The art of writing good…I mean well

As the end of the semester approaches there are many group projects that need to be done.  During the last couple weeks I have worked very hard on a very long public service campaign and also on a marketing campaign.  Group projects are hard to do, but professors tell us that when we enter the real world we will be forced to work with other people, so they insist that it is best to gain practice now.  It’s definitely tough though, especially when we all have incredibly different schedules, at least in the workforce we will all be in the same office.  Anyway, to make things easier for ourselves for my group projects we meet a few times and then each person takes a piece of the puzzle to work on.  For instance, some one will take the SWOT another person the market analysis, then the competitor analysis and so on.  Then usually one person is in charge of compiling all the pieces into one big document.  I volunteered to be the collector for my public service campaign and what I have seen has not been pretty.  My public service class is made up of mostly seniors, seniors who will be entering the workplace soon, and I hate to say this, but I don’t think we are ready.

I have started getting papers back from everyone and the number of grammatical mistakes that I have seen is unreal.  We are supposed to be the communicators, the writers who know this stuff inside and out, but many of us are apparently about to graduate with out a good grasp of the subject.  It’s scary.  We will soon be out there writing news releases, brochures, and emails that will be grammatically incorrect.

What’s even worst is that apparently it’s not just us.  According to this post, even seasoned editors miss many mistakes on a regular basis.  If people who have been in the workforce for years and years are making mistakes what hope is there for us?

I don’t think that I’m a horrible writer, but after seeing the work of my fellow students I feel like there are probably many mistakes that I’m making without even realizing it.  I guess the only solution to this is to write often so that I can practice, and then read articles like this one when I get stuck because after I graduate I will no longer have a professor to go to for guidance every time I need help (I mean, I guess I could, but they would probably be annoyed).  Soon, it’s basically going to be up to me to catch mistakes.  Or at least I hope it’s me, and not my reader.  Good thing I’m taking Writing for PR this semester.


2 Comments (+add yours?)

  1. wordsedge
    Dec 05, 2009 @ 11:57:37

    I’ve spent a bit of time writing for a living (as a technical writer and a copywriter) and I can say that mistakes happen. Sometimes they happen because clients are stubborn, or because language bucks and writhes underneath you, or simply because there are only so many eyes… So many eyes and not enough time.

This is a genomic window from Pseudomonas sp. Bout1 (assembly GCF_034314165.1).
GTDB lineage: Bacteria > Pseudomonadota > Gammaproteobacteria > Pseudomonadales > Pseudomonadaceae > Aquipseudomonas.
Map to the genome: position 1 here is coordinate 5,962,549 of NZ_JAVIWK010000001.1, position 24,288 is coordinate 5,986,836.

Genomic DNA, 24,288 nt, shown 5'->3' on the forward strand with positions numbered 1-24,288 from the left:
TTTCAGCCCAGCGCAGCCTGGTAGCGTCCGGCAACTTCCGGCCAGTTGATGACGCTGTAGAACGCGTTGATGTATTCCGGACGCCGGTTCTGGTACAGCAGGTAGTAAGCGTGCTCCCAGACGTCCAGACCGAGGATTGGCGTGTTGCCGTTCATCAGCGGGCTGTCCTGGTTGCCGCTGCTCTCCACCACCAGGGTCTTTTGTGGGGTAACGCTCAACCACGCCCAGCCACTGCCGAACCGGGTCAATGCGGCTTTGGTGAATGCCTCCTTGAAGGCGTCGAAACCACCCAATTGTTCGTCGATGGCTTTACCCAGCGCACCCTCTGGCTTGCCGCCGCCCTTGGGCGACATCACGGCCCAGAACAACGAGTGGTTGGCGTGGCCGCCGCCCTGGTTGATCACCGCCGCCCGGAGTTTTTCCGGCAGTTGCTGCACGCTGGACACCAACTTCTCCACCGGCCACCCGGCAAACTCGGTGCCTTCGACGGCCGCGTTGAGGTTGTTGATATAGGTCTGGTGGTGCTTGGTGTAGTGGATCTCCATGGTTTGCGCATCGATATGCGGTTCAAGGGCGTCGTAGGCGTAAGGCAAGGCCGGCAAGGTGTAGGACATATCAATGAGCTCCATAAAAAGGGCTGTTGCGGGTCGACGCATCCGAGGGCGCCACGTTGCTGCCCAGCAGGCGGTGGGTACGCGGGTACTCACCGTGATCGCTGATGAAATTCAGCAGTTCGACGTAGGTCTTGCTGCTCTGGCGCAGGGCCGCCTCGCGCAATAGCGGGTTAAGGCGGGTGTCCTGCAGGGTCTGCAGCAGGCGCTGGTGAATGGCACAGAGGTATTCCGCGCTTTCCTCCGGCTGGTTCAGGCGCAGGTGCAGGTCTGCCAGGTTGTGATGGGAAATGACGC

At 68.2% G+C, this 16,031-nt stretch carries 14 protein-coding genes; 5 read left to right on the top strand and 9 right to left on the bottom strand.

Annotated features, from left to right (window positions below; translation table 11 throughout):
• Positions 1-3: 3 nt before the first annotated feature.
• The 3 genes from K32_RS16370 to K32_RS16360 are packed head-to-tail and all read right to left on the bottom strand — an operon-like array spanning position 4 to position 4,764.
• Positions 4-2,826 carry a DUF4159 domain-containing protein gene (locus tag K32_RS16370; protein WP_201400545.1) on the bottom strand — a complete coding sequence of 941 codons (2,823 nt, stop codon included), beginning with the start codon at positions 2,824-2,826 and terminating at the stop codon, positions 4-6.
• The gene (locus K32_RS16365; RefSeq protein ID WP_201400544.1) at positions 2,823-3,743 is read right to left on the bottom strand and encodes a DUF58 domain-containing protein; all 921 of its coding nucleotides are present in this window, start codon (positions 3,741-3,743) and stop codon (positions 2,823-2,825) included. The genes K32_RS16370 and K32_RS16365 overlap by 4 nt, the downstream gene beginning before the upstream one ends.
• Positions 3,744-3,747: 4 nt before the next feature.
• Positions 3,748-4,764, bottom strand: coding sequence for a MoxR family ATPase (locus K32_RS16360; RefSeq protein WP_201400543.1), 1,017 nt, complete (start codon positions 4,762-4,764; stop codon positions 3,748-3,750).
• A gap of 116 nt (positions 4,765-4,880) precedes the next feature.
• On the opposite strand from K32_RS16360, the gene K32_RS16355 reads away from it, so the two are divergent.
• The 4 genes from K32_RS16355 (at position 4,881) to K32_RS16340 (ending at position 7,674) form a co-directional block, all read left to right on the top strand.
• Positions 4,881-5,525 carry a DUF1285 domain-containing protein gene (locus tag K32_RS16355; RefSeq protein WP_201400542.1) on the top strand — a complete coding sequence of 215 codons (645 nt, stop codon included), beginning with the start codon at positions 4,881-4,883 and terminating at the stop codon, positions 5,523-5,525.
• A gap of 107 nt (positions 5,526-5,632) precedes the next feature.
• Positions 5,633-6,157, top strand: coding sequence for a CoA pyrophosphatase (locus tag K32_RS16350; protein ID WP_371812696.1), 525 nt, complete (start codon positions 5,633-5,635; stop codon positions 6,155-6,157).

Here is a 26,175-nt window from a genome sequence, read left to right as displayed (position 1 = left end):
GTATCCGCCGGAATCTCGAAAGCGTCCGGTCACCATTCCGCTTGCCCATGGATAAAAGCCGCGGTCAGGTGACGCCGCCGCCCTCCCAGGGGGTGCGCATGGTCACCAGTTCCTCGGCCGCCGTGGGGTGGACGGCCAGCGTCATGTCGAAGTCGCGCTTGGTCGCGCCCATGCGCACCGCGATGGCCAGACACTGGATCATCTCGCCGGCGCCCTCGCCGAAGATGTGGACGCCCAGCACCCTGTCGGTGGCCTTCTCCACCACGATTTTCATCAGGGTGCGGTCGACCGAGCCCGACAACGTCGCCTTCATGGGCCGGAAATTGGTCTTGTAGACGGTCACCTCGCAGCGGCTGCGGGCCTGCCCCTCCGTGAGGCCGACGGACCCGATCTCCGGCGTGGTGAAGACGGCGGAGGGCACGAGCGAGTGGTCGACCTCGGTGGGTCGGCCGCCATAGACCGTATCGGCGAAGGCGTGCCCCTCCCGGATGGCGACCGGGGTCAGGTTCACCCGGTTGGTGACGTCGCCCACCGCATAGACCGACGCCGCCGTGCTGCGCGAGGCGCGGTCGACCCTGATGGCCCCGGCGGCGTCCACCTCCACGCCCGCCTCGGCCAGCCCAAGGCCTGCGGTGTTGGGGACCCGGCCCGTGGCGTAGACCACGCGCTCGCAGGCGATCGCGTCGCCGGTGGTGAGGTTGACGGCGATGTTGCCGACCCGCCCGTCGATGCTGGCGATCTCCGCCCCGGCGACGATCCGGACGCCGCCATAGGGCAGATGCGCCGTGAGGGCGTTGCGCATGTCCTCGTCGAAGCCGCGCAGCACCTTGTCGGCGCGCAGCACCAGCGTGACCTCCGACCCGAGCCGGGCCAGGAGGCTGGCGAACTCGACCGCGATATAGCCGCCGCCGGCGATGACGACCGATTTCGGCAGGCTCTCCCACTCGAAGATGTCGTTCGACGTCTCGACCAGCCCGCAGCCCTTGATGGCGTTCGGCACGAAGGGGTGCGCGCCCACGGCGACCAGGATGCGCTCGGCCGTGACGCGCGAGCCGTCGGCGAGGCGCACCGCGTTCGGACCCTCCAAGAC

Something I learned that seems relevant to what you’re saying is that communication is beyond the words. It’s why you can scan a document to get the gist of it. It’s why you can untangle someone’s meaning on-the-fly when they mangle grammar.

    What I’m saying is that the words live on the page but the communication happens elsewhere.

    Don’t get me wrong, I’m not celebrating mediocrity – I have a near-hate of exclamation marks and many other crimes against grammar and paper. There’s a degree of fallibility involved and it’s something to be managed, dealt with, accounted for and it’s part of my growth as a writer.

    As for catching mistakes, I think the three basic approaches are to be calm and zen-like, terribly organised, or just plain wired. (I’m a fan of the mindless, zen-like tack.)

    Working with pieces from different people makes it a little more exciting because every one of them have their own idiolect. One of the reasons I like the zen-like approach is because it means that it’s easier to adapt. To accept and incorporate.

    Of course, we haven’t even talked about what being a good writer means (one who writes perfect sentences, or communicates effectively, or something in between, or something else altogether?). And that’s just one continuum.

    To get back to something you said, I think self-reliance is invaluable. What you mentioned about not being able to go to professors relates. At some point you have to close the recipe book and put it back on the shelf and just taste as you cook, or drop the chord book and just jam.

    You can develop your confidence with language and communication that way and which is, in some ways, what an idiolect, or a personal sense of language, is. And that’s not something perfect: it evolves. And it does that through error and triumph and everything between.

    I can go on and on…

    Am I supposed to apologise for the long response? Never did get that.


    • Elsie
      Dec 06, 2009 @ 22:36:12

      Thanks for contributing. I think there is a lot of wisdom in your words.

      I usually write really long comments (probably annoys my friends) no biggie 🙂


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